Analytics Vidhya
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Analytics Vidhya

Analyzing Brand Sentiment With Robinhood, Gamestop & R

Using relevant tweets to understand how people feel about brands (Now you can put that on your resume!)

All the emotions, as demonstrated by eggs! — Photo by Tengyart from Unsplash
Figure 1 — Very negative sentiment overall for Robinhood after halting trading

Step 1: Load the Packages & Download the Data

rh_tweets_day <- searchTwitter(
searchString = "#robinhood -filter:retweets", n = 4000, # searches for #robinhood and grabs 4000 tweets, but no retweets
since = "2021-01-01", until = "2021-01-25") %>% # The until argument does not include the day of
twListToDF() %>% # turns the list output into a dataframe
select(text, created, screenName) # selects three columns we want in our analysis
# make a function to unnest the various words and then get rid of common words with anti_join(stop_words)
find_words <- function(x) {
x %>%
unnest_tokens(word, text) %>%
anti_join(stop_words)
}
# Create a list of the dataframes from all the days
df.list <- list(rh_tweets_jan_27, rh_tweets_jan_28, rh_tweets_jan_29,rh_tweets_jan_30, rh_tweets_jan_31, rh_tweets_feb_01, rh_tweets_feb_02, rh_tweets_feb_03)
# Apply the function to the list of dataframes
df.list <- lapply(df.list, find_words)
# Step 1: Set your working directory and load the required packages in RStudio. 
if(!require("tidyverse")) install.packages("tidyverse")
if(!require("tidytext")) install.packages("tidytext")
# Read in the data from my Github
# https://github.com/danderson222/robinhood-sentiment-analysis
df <- readRDS("tweets.rds")

Step 2: Basic Sentiment Analysis

# First we make a new dataframe with three columns: the word, the sentiment its conveying and number of times it is used
df.bing <- df %>%
inner_join(get_sentiments("bing")) %>%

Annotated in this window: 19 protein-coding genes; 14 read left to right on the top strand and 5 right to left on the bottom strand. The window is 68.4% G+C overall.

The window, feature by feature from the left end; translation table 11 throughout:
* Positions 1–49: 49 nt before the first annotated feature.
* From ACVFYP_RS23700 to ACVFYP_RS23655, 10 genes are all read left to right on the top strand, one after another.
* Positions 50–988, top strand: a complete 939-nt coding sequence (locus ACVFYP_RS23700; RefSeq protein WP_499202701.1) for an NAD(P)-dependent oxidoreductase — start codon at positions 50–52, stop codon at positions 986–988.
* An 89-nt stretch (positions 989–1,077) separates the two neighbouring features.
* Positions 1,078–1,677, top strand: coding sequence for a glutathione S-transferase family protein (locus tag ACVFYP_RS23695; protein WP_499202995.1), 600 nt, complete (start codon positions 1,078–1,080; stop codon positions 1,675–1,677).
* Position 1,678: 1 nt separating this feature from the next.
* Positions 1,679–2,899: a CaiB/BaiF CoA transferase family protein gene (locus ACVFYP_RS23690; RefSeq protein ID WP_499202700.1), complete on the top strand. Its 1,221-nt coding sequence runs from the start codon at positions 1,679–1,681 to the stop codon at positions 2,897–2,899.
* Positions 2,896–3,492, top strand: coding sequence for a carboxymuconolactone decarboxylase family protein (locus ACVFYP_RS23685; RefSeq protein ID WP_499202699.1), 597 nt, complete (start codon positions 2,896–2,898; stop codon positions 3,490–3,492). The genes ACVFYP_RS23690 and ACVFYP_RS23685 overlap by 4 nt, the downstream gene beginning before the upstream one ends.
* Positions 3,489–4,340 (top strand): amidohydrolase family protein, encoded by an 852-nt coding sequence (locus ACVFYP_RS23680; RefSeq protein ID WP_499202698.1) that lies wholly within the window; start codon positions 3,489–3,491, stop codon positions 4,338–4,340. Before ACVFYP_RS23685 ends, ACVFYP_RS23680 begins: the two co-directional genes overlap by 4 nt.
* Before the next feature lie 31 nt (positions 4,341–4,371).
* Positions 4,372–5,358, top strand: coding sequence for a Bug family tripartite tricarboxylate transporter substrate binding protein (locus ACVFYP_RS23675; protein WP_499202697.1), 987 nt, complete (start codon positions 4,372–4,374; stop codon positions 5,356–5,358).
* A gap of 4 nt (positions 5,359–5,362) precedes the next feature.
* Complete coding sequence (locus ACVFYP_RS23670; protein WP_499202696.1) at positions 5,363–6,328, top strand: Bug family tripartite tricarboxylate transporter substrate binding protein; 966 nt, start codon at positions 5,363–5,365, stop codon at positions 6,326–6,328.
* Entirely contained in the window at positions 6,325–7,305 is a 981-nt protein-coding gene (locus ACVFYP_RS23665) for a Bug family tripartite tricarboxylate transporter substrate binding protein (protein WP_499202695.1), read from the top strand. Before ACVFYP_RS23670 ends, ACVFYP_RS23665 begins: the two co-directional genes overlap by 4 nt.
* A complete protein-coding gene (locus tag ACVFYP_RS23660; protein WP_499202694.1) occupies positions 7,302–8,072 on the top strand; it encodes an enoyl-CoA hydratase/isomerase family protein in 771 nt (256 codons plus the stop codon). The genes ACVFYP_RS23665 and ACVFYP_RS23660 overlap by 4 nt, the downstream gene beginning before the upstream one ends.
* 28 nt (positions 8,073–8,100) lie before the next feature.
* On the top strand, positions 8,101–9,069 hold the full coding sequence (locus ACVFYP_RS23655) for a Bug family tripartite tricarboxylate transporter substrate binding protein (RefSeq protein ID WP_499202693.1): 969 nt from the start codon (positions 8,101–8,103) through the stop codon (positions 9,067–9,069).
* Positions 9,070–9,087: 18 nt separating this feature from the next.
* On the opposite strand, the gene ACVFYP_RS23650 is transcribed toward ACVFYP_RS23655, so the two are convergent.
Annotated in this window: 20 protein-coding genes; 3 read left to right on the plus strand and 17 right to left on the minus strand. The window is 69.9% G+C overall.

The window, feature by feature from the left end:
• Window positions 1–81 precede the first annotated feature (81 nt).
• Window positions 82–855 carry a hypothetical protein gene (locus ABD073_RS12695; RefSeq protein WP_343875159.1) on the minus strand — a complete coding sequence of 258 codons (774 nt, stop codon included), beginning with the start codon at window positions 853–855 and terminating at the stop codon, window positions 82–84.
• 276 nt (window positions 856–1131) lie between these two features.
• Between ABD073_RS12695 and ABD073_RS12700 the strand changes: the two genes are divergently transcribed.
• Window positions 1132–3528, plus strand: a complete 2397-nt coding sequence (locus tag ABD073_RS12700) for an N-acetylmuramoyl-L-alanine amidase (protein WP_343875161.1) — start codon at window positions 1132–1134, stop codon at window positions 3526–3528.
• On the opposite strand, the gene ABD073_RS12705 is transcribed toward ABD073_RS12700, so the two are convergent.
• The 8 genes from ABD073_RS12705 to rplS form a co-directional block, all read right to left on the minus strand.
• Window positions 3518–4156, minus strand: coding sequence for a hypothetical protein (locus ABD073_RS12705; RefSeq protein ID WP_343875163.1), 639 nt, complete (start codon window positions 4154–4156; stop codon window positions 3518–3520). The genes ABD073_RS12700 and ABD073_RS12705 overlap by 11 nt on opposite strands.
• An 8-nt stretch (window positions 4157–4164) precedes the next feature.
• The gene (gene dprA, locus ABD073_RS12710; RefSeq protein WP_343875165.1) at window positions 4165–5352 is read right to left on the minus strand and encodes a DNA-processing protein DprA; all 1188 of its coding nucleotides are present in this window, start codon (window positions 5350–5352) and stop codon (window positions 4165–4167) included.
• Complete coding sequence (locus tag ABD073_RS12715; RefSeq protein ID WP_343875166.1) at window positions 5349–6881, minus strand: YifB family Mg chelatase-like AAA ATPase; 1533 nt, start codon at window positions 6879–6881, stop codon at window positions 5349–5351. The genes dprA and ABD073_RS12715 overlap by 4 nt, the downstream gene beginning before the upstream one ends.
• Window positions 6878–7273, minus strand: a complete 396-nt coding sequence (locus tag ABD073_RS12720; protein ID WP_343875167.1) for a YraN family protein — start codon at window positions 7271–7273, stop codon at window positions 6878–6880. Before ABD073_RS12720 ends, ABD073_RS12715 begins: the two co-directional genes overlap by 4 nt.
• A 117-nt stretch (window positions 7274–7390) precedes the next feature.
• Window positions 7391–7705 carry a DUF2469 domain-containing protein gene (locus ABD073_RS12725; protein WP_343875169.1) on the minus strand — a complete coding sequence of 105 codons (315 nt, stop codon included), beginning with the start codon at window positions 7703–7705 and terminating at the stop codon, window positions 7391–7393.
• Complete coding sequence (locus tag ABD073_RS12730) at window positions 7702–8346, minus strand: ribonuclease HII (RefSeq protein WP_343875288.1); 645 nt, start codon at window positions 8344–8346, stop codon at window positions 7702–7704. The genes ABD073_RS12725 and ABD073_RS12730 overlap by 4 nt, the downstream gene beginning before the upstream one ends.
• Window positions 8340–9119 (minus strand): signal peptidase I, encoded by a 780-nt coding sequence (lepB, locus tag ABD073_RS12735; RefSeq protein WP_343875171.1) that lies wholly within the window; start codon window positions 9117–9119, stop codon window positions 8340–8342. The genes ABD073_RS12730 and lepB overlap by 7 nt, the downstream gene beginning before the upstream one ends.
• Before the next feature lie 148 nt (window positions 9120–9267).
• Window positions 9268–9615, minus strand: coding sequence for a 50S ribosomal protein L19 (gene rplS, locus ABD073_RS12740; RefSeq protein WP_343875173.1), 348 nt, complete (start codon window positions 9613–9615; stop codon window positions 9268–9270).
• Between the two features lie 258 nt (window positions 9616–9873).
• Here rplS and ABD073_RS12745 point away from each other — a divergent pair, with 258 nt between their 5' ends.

count(word, sentiment, sort = T) %>%
ungroup()
# Then we can run
df.bing %>%
group_by(sentiment) %>%
# Pull out the top 15 words
top_n(15) %>%
# Reorder top to bottom
mutate(word = reorder(word, n)) %>%
# Make the graph
ggplot(aes(x = word, y = n, fill = sentiment)) +
geom_col(show.legend = FALSE) +
# Facet_wrap makes multiple graphs by the sentiment value in this case
facet_wrap(~sentiment, scales = 'free_y') +
labs(title = "Sentiment around #Robinhood tweets",
subtitle = "Other than free and rich (which could be deemed negative), most of the words tweeted were negative",
y = "Number of times the word was tweeted",
x = "Words") +
coord_flip() +
theme_bw() +
theme(plot.title = element_text(face="bold", size =14),
axis.title.x = element_text(face="bold", size = 12),
axis.title.y = element_text(face="bold", size = 12))
Figure 2 — Bing sentiment analysis showing the top words in all #robinhood tweets
# Another cool sentiment method is called "afin"
# This assigns a positive or negative score to each word based on its apparent positivity or negativity
df.afin <- df %>%
inner_join(get_sentiments("afin")) %>%
count(word, value, sort = T) %>%
ungroup()
# Here we create a new column to combine the value of each word with the number of times it was used
df.afin$combined_value <- df.afin$value * df.afin$n
# Now let's merge the two sentiment dataframes
df2 <- merge(df.afin, df.bing[-3], by = "word") #Don't merge the n column from df.bing
# This chart shows the total scores for each word by their positive/ negative score and number of times tweeted
df2 %>%
group_by(sentiment) %>%
top_n(15) %>%
# We have to take the absolute value for the combined_value column given negative words receive a negative score
mutate(word = reorder(word, abs(combined_value))) %>%
# We only want the words that have a score above 100
filter(abs(combined_value) > 100) %>%
ggplot(aes(x = word, y = abs(combined_value), fill = sentiment)) +
geom_col(show.legend = FALSE) +
# facet_wrap splits out the charts by the sentiment
facet_wrap(~sentiment, scales = 'free_y') +
labs(title = "Sentiment around #Robinhood tweets",
subtitle = "With so many high-scoring negative words, the amount of negativity contained in these \ntweets far outscores the positivity",
y = "Number of times tweeted",
x = "Words") +
coord_flip() +
theme_bw() +
theme(plot.title = element_text(face="bold", size =14),
axis.title.x = element_text(face="bold", size = 12),
axis.title.y = element_text(face="bold", size = 12))
Figure 2 — Afin sentiment analysis depicting the sentimental words by score; swear words really win out here…sorry for the language kids

Step 3: Charting Sentiment By Day

# Sentiment by day chart
df3 <- merge(df, df.bing, by = "word")
df3 <- df3 %>%
group_by(created) %>%
count(word, sort = T) %>%
top_n(10) %>%
# Remove grouping
ungroup() %>%
# Arrange by facet group & number of occurences
arrange(created, n) %>%
# Add order column of row numbers
mutate(order = row_number())
df3 <- inner_join(df3, df.bing[-3], by = "word")
# Change the date names
df3 <- df3 %>%
mutate(created=ifelse(created=="2021-01-27", "Wednesday Jan 27th",
ifelse(created == "2021-01-28", "Thursday Jan 28th",
ifelse(created== "2021-01-29", "Friday Jan 29th",
ifelse(created=="2021-01-30", "Saturday Jan 30th",